It might seem like a living nightmare at first. But as long as you have a contingency plan in place, you can get past this. 

That might mean switching to a mobile device and using your mobile data, or even hot-spotting your laptop. If not, your employer may conduct tasks, where possible, via phone call. So make sure your mobile is fully charged and you have a number to call in case this happens.



Q. How can I show good body language via camera?

Body language is just as important in a virtual assessment centre as it is in-person. Make sure you are sat up straight in front of the camera. Avoid fidgeting or expressing your answers too much through hand movements. You're not playing Charades.

Good eye contact is also a must. But remember not to look at the recruiter via your screen. Instead, look directly at your webcam or camera. And a gentle reminder... it doesn't hurt to smile now and again. Try to look as though you are enjoying yourself!

Q. How can I prepare for the group task?

Group tasks are notoriously the most disliked part of the assessment centre. Simply because they require working with, rather than against, the competition. Your group will be given a scenario, and you'll have to work together, discussing the different routes that could be taken to come up with a solution.

Here are THREE top tips to help you shine in the group task:

  • Be the time keeper. You'll be set a specific amount of time to complete a task. Remind your peers at intervals of the time remaining. This shows good time management skills.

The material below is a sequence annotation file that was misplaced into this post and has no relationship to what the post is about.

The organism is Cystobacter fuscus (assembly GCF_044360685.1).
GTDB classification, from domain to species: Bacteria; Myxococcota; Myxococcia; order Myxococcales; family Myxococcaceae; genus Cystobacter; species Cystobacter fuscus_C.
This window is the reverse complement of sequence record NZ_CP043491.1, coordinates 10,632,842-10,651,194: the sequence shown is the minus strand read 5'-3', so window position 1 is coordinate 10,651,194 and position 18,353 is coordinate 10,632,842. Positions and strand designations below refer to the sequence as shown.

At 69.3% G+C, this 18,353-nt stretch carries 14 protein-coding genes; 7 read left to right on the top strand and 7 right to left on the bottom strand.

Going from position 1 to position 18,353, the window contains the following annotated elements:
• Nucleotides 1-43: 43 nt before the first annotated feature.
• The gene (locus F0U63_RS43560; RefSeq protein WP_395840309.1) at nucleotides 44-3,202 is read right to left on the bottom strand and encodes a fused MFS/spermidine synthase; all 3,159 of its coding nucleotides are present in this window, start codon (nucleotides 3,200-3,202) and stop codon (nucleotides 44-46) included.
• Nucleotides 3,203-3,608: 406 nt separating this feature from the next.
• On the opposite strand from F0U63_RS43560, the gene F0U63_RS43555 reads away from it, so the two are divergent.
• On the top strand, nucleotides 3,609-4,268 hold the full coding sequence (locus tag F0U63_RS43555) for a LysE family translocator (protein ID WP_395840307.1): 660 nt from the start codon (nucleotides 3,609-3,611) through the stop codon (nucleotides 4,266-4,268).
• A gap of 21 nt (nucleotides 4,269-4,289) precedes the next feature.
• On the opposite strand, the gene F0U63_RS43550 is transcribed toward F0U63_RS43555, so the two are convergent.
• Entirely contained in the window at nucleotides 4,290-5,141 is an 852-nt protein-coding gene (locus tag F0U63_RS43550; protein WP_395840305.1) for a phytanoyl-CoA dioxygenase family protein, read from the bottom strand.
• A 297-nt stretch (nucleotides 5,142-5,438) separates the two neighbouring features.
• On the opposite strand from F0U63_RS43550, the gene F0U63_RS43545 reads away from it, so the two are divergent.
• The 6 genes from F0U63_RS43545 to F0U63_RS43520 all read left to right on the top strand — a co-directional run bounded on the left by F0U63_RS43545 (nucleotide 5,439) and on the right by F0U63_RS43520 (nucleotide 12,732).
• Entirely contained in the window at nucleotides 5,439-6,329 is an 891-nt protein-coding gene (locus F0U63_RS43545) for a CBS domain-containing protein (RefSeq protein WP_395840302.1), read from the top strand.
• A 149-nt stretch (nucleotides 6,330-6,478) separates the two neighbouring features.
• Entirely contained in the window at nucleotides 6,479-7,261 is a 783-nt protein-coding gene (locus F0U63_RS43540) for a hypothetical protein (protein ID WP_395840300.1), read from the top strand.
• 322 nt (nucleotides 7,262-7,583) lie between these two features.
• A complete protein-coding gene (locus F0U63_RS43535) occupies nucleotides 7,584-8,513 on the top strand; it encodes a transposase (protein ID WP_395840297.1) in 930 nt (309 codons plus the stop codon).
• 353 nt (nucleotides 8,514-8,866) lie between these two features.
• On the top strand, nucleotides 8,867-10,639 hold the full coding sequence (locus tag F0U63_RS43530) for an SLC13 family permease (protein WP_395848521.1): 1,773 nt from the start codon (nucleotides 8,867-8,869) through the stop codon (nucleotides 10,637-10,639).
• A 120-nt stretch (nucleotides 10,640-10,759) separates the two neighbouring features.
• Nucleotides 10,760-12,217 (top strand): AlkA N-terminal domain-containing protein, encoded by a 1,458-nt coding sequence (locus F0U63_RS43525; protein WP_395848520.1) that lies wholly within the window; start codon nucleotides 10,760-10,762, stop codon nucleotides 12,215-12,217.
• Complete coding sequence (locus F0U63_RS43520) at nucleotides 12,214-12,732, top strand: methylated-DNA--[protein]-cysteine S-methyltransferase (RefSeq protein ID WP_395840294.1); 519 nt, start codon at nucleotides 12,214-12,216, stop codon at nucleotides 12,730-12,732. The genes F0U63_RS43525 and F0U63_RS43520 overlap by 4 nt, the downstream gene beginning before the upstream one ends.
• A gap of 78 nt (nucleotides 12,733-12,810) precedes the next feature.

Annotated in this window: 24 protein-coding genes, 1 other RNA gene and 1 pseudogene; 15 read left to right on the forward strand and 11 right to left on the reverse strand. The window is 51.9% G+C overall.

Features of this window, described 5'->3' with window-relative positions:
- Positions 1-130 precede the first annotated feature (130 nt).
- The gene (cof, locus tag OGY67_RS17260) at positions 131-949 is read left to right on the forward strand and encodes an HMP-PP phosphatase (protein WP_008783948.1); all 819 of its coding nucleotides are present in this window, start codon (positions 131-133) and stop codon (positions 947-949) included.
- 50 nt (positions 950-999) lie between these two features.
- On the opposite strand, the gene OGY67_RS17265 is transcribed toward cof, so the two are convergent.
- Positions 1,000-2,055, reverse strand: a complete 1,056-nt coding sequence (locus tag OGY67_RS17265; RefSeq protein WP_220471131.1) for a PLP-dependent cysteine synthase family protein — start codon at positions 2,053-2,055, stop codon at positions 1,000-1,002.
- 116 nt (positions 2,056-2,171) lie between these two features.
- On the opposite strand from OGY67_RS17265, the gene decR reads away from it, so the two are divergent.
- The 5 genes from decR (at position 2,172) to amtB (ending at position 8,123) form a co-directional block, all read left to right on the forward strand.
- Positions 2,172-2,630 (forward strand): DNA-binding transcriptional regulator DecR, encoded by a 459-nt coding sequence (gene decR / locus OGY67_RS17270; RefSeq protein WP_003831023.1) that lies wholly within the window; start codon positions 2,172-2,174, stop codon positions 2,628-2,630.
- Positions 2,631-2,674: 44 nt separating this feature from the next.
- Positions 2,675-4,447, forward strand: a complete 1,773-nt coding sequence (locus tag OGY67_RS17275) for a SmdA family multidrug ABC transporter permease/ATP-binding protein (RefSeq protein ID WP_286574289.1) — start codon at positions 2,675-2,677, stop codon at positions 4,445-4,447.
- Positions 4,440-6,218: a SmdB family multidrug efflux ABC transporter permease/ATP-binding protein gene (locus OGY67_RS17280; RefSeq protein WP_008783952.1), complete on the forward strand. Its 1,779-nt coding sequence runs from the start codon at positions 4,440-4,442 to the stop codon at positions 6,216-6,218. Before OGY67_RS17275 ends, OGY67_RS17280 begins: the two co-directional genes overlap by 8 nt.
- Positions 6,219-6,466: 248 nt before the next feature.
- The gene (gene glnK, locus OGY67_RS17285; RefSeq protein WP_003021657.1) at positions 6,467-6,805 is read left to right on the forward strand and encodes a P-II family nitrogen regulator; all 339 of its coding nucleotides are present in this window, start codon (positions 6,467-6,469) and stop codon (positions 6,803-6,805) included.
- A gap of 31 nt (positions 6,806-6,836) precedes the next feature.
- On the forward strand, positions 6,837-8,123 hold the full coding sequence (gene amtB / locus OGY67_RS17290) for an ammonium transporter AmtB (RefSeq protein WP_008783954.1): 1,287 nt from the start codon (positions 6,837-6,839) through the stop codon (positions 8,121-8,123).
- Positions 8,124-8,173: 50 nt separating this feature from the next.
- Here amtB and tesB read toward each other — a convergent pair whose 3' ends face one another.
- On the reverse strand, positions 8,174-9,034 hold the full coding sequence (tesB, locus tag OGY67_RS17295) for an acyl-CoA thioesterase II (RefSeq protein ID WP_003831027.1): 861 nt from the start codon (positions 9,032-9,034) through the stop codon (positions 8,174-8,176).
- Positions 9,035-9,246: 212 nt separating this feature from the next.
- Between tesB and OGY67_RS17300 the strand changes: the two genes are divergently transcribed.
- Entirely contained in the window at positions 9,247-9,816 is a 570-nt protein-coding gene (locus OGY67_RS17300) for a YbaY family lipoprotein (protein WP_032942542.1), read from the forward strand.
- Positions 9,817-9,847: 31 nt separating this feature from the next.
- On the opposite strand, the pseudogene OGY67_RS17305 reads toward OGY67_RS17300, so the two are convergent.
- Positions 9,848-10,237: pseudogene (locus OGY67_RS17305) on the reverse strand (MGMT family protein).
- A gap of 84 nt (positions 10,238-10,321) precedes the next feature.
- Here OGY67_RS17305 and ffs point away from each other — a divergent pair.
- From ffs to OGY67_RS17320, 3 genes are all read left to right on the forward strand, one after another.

• Make sure you actively contribute to the discussion. Speak clearly and confidently. But this isn't a game of dominance - show you're a team player by asking others for their thoughts too.
  • Be an active listener. Whilst others are talking, don't use the time to think about your next point. Look directly at the camera, maintaining eye contact and nodding and smiling where appropriate. 

Q. Is a virtual assessment centre harder than it is in-person?

Whilst virtual assessment centres are run very differently (being online and all), the difficulty of the tasks does not vary between the two. As well as ensuring every task can be carried out online, the employer is there to offer you support throughout the process. 

Many companies that have already ran virtual assessment centres have reported their candidates averaging a higher score ratio than normal. And successful candidates have already received their placement or internship induction and started full-time remote working.


You're probably raring to go after reading all that.

Remember to prepare well, read everything and digest all the information the employer sends you in advance. And take a deep breath before getting stuck in!

Rumour has it, students are often surprised by how much they enjoy virtual assessment centres...